G4LI Advancing Research on Games for Learning


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G4LI Games for Learning Day at G4C 2011

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G4LI Advancing Research on Games for Learning

  1. 1. G4LI Advancing Research on Games for Learning<br />Ken Perlin & Jan L. Plass<br />Games for Learning Institute<br />NYU<br />Games for Change Festival• June 22, 2011<br />99% of boys and 94% of girls play video games.<br />
  2. 2. Overview<br />The National Challenge<br />Games for Learning Institute<br />Development<br />Research <br />
  3. 3. Overview<br />The National Challenge<br />
  4. 4. The Challenge<br />The National Challenge<br />U.S. students are falling behind their peers in other countries, especially in STEM (PISA, TIMMS)<br />21st Century requires new skill sets to succeed in knowledge society<br />Science and Engineering positions in many companies remain unfilled due to lack of qualified applicants<br />Problems even more pronounced for women, ethnic minorities, learners with low English proficiency<br />
  5. 5. The Challenge<br />Collaborators<br />Board of Advisors<br />Faculty from NYU, New York City, National, International<br />Network of Middle and High Schools in New York City<br />Organizations offering After-School programming<br />Media Developers & Broadcasters<br />Museums<br />
  6. 6. Games for Learning<br />The Games for Learning Institute (G4LI)<br />
  7. 7. Games for Learning Institute<br />G4LI–A Multi-Institutional Institute<br /> Comprised of 13 faculty (at 9 institutions), specializing in STEM Education, Science of Learning, Educational Technology, Psychology, Game Design, Computer Science, and Software Engineering. Funded by Microsoft Research. <br />NYU (Ken Perlin, Jan Plass, Co-Directors, Cath Milne)<br />NYU Poly (Katherine Isbister, Carl Skelton, Joel Wein)<br />CUNY Graduate Center (Bruce Homer)<br />Columbia (Steve Feiner)<br />Teachers College (Chuck Kinzer)<br />Parsons School of Design (Colleen Macklin)<br />Dartmouth (Mary Flanagan)<br />Rochester Institute of Technology (Andy Phelps)<br />Catholic University of Chile, Santiago (Miguel Nussbaum)<br />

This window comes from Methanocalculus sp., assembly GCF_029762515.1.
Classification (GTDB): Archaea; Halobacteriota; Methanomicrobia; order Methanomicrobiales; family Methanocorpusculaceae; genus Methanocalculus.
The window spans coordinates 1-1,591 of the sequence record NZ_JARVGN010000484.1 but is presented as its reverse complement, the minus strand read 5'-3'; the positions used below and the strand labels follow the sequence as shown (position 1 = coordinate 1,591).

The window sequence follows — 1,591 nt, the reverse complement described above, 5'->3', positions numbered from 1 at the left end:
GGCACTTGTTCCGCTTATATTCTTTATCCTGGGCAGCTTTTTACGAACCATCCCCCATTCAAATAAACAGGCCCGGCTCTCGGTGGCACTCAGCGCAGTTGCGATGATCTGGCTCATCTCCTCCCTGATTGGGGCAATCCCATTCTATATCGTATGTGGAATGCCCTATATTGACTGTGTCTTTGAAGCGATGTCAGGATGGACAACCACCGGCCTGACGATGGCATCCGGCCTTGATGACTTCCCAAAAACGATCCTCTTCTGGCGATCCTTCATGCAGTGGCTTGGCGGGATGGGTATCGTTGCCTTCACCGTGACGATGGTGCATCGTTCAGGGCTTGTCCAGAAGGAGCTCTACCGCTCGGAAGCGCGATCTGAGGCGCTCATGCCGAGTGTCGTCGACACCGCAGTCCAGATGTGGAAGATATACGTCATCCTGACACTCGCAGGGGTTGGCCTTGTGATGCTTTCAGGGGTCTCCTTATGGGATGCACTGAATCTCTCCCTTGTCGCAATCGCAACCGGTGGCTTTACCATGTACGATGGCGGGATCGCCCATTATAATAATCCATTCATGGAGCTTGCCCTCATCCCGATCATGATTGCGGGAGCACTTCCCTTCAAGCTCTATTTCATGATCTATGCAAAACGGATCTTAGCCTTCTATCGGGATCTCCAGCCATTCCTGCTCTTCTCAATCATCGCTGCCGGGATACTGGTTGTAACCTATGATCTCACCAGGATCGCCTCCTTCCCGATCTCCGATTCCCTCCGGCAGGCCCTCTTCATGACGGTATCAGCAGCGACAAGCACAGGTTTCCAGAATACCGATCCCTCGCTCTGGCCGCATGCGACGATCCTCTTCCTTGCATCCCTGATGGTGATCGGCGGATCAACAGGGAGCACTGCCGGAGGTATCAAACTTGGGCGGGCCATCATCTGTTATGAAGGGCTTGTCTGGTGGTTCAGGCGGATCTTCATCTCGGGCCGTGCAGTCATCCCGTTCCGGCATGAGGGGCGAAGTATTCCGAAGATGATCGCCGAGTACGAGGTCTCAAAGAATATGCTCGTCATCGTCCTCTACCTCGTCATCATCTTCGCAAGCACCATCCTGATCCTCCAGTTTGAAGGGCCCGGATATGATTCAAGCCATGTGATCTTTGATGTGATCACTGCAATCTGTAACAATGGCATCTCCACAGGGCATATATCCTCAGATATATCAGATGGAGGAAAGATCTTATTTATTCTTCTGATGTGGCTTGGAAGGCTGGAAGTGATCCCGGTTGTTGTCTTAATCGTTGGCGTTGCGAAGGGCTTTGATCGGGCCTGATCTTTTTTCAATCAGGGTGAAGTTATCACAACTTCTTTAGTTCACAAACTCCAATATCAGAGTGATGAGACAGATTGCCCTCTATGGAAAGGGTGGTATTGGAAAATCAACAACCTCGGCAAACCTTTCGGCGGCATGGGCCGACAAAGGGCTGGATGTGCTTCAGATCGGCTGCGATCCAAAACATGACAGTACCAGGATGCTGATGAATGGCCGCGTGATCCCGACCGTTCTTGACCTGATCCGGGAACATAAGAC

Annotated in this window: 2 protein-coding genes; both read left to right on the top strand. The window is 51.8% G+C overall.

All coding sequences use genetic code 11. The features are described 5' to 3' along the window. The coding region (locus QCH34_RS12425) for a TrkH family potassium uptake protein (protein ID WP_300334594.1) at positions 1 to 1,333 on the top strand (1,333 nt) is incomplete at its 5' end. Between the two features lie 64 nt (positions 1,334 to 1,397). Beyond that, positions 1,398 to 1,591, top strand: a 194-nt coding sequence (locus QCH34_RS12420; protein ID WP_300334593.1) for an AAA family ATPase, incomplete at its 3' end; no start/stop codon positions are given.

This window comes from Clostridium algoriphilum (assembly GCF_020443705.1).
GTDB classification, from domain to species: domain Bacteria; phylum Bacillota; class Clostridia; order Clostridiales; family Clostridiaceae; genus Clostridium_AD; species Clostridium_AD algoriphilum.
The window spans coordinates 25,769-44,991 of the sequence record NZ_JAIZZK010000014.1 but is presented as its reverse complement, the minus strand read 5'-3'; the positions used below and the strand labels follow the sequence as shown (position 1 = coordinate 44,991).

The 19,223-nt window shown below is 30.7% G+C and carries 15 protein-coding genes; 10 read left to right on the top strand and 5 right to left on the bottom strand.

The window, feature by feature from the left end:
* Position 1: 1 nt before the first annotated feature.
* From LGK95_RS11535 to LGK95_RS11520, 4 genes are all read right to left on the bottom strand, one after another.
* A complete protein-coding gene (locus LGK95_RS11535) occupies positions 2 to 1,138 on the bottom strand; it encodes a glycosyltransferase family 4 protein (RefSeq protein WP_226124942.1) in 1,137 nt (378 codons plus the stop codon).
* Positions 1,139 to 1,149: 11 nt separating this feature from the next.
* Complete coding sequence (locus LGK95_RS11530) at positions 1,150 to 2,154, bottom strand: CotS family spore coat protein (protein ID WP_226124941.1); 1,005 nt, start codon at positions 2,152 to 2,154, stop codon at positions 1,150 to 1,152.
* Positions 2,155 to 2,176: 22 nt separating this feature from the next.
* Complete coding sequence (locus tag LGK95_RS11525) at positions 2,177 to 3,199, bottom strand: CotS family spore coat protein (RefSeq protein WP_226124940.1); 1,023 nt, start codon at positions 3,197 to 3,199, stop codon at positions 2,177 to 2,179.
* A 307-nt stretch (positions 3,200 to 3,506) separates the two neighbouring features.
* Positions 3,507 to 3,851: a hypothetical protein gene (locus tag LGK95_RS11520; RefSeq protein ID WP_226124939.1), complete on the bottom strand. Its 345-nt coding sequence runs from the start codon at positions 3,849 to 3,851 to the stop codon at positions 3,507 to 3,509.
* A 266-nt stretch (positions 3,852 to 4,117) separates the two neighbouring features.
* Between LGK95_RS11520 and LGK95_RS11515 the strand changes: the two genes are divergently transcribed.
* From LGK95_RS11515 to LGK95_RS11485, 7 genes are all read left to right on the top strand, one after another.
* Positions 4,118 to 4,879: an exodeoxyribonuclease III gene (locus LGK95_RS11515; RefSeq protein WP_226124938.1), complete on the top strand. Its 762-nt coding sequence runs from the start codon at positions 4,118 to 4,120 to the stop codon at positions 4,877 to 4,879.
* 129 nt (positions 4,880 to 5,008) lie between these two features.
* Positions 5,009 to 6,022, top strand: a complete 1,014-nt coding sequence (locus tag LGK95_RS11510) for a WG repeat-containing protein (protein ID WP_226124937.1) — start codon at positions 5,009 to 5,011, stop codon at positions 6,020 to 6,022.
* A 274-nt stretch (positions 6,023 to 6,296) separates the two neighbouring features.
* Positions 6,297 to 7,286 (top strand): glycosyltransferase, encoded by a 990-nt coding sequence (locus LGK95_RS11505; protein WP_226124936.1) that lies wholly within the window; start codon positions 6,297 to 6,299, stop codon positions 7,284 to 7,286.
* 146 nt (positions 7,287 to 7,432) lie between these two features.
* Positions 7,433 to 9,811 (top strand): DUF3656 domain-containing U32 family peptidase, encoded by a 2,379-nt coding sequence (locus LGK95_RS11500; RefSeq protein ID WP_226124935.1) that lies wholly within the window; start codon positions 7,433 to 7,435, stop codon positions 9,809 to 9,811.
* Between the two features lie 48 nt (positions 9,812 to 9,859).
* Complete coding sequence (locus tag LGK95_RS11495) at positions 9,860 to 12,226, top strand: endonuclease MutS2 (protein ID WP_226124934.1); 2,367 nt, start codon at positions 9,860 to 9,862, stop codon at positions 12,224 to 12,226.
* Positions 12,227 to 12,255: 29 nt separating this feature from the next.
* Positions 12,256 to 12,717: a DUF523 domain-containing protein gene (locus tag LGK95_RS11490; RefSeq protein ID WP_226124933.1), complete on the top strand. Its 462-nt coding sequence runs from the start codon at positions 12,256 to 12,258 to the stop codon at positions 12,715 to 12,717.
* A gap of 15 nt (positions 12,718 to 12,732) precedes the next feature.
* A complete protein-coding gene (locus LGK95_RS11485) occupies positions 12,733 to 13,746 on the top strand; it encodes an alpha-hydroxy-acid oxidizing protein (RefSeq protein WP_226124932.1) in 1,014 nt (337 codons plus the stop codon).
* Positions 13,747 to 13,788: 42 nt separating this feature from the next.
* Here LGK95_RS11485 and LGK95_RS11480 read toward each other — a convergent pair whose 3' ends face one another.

8. 8. Games for Learning Institute<br />Mission<br />Identification of design patterns describing the effects of key design elements of games on students’ learning experiences and outcomes <br />Investigating how effects found in education and psychology research can be applied to the design of games for learning<br />Develop theory-based, empirically validated design patterns for games for learning<br />Facilitate the development of critical STEM knowledge and skills as well as critical digital literacy skills to be informed citizens <br />
  9. 9. Research: Games for Learning<br />Adventure Game for Science Learning<br />Strong Narrative<br />Science Problems Embedded <br />
  10. 10. Research: Games for Learning<br />AR Simulation Game for Science Learning<br />Geo-Located Hot Zones<br />Authentic Scientific Data feed <br />
  11. 11. Research: Games for Learning<br />Games and Learning<br />Math Skills: Factor Reactor<br />
  12. 12. Research: Games for Learning<br />Games and Learning<br />Math Skills: Supertransformation!<br />
  13. 13. Games for Learning<br />Development Research (Ken)<br />
  14. 14. Other Projects<br />App Inventor (Ken Perlin)<br />App Inventor as entry level programming language<br />Level up to Super App Inventor (add variable scoping, data typing, object classes and instancing, and aggregate types; editable code)<br />Use to teach computer programming<br />Game-like features, applying our research<br />
  15. 15. Other Projects<br />Ken to add slides<br />
  16. 16. Research Results<br />Empirical Research<br />NYU<br />CUNY GC<br />NYU Poly<br />Teachers College Columbia University<br />
  17. 17. Learning with Games<br />Why Games for Learning? Games have potential to be:<br />Highly Contextualized, Situated Problem Solving Spaces<br />Highly Engaging, Individualized Learning<br />Teach 21st Century skills + Concepts and Skills<br />Bridge in-school and out-of-school learning<br />Emotional Impact by Design <br />Embedded Assessment (learning, learner state and trait variables)<br />However: <br />We do not yet understand well enough how to designGames that are effective for learning and fun/engaging.<br />
  18. 18. Learning with Games<br />Functions of Games for Learning<br />Games to prepare future learning (Schwartz, 1999)<br />Games for specific learning goals: new content, skills<br />Games to practice existing skills: automatization<br />Development of 21st Century Skills<br />However:<br />Most generalizable research focusses on Games to practice existing STEM skills <br />Qualitative Research focusses on Games to develop of 21st Century Skills<br />